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I am attempting to add features to a ray tracer in C++. Namely, I am trying to add texture mapping to the spheres. For simplicity, I am using an array to store the texture data. I obtained the texture data by using a hex editor and copying the correct byte values into an array in my code. This was just for my testing purposes. When the values of this array correspond to an image that is simply red, it appears to work close to what is expected except there is no shading. first image The bottom right of the image shows what a correct sphere should look like. This sphere's colour using one set colour, not a texture map.

Another problem is that when the texture map is of something other than just one colour pixels, it turns white. My test image is a picture of water, and when it maps, it shows only one ring of bluish pixels surrounding the white colour.


When this is done, it simply appears as this: second image

Here are a few code snippets:

  Color getColor(const Object *object,const Ray *ray, float *t)
   if (object->materialType == TEXTDIF || object->materialType == TEXTMATTE) {
    float distance = *t;
    Point pnt = ray->origin + ray->direction * distance;
    Point oc = object->center; 
    Vector ve = Point(oc.x,oc.y,oc.z+1) - oc;
    Vector vn = Point(oc.x,oc.y+1,oc.z) - oc;
    Vector vp = pnt - oc;

    double phi = acos(;

    float v = phi / M_PI;
    float u;

    float num1 = (float)acos(;
    float num = (num1 /(float) sin(phi));

    float theta = num /(float) (2 * M_PI);
    if (theta < 0 || theta == NAN) {theta = 0;}
    if (vn.cross(ve).dot(vp) > 0) {
        u = theta;
    else {
        u = 1 - theta;
    int x = (u * IMAGE_WIDTH) -1;
    int y = (v * IMAGE_WIDTH) -1;
    int p = (y * IMAGE_WIDTH + x)*3;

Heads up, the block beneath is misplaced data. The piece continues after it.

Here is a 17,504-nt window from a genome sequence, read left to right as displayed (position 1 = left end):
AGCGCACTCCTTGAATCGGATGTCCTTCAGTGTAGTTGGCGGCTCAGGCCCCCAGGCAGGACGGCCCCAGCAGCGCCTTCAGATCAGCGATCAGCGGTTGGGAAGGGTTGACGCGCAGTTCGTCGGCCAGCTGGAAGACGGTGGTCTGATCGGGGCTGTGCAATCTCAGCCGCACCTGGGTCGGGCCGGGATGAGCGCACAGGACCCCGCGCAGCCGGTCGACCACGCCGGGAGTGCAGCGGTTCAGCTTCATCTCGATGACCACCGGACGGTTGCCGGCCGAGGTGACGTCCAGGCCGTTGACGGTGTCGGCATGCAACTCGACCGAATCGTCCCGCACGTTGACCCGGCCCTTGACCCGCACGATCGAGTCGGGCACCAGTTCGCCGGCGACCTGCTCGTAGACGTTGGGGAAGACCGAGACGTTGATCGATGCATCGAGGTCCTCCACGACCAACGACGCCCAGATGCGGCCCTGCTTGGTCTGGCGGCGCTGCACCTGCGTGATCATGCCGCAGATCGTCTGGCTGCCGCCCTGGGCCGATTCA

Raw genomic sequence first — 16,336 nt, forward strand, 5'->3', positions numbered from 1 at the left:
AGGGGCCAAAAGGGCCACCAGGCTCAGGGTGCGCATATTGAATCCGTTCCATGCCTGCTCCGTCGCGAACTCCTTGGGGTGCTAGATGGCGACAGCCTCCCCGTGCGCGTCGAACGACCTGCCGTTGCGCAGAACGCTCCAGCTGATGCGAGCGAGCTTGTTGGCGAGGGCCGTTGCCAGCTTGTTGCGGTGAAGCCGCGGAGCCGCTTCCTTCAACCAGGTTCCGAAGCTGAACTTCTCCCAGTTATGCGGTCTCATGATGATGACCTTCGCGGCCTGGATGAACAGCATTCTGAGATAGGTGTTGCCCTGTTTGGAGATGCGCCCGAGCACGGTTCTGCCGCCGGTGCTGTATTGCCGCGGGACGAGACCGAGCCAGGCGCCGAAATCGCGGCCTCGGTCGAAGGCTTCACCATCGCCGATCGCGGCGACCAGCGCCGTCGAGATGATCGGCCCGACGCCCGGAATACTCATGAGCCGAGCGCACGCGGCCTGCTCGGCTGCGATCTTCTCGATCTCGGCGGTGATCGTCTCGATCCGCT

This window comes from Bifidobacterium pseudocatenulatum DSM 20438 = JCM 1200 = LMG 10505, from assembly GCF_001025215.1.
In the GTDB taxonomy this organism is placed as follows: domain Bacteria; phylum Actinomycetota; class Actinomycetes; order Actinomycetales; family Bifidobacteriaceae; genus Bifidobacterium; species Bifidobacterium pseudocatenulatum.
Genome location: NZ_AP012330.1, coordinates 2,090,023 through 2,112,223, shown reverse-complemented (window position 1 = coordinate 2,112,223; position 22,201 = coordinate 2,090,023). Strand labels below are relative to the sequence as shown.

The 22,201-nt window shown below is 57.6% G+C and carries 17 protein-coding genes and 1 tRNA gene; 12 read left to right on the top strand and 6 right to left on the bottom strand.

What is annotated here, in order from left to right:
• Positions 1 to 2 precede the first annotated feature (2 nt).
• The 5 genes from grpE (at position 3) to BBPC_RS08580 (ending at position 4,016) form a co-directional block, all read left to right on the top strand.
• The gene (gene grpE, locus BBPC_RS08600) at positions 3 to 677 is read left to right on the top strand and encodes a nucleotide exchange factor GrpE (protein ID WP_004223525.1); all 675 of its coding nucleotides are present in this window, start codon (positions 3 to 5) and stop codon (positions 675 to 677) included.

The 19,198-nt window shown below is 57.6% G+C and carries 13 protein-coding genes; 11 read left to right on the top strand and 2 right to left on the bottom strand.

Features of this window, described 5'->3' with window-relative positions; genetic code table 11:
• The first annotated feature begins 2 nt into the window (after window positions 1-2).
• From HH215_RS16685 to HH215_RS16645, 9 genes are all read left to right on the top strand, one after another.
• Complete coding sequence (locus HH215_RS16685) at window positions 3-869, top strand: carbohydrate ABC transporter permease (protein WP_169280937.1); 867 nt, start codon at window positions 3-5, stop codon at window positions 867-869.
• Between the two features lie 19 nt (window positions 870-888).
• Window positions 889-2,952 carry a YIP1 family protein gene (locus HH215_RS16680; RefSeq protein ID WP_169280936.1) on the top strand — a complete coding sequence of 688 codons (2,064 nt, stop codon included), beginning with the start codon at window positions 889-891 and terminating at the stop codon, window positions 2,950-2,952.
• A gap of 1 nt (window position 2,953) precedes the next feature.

return Color(TEXT_DATA[p+2],TEXT_DATA[p+1],TEXT_DATA[p]);

else {
    return object->color;

I call the colour code here in Trace:

if (object->materialType == MATTE)
    return getColor(object, ray, &t);

Ray shadowRay;
int isInShadow = 0;
shadowRay.origin.x = pHit.x + nHit.x * bias;
shadowRay.origin.y = pHit.y + nHit.y * bias;
shadowRay.origin.z = pHit.z + nHit.z * bias;
shadowRay.direction = light->object->center - pHit;
float len = shadowRay.direction.length();
float LdotN =;
if (LdotN < 0)
    return 0;
Color lightColor = light->object->color;
for (int k = 0; k < numObjects; k++) {
    if (Intersect(objects[k], &shadowRay, &t) && !objects[k]->isLight) {
        if (objects[k]->materialType == GLASS)
            lightColor *= getColor(objects[k], &shadowRay, &t); // attenuate light color by glass color
            isInShadow = 1;
lightColor *= 1.f/(len*len);
return (isInShadow) ? 0 : getColor(object, &shadowRay, &t) * lightColor * LdotN;

I left out the rest of the code as to not bog down the post, but it can be seen here. Any help is greatly appreciated. The only portion not included in the code, is where I define the texture data, which as I said, is simply taken straight from a bitmap file of the above image.


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up vote 1 down vote accepted

It could be that the texture is just washed out because the light is so bright and so close. Notice how in the solid red case, there doesn't seem to be any gradation around the sphere. The red looks like it's saturated.

Your u,v mapping looks right, but there could be a mistake there. I'd add some assert statements to make sure u and v and really between 0 and 1 and that the p index into your TEXT_DATA array is also within range.

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Then I am not sure if I set the sphere to simply display color and no texture, the gradations appear fine. I will look into adding assert statements and also see what happens when I reduce the brightness of the light. – fastrack20 Apr 16 '10 at 0:18
That was part of the issue. The light was too bright and it was washing out the sphere, but the sphere still is only showing a single solid colour, any ideas? – fastrack20 Apr 16 '10 at 0:35
Instead of rendering into an int, which clips, try using float or double for your rendering buffer (and all computation). Then examine the result and convert the buffer to int's by dividing the intensity each pixel by the brightest (max intensity) pixel of the whole image. – SingleNegationElimination Oct 24 '10 at 23:59

If you're debugging your textures, you should use a constant material whose color is determined only by the texture and not the lights. That way you can make sure you are correctly mapping your texture to your primitive and filtering it properly before doing any lighting on it. Then you know that part isn't the problem.

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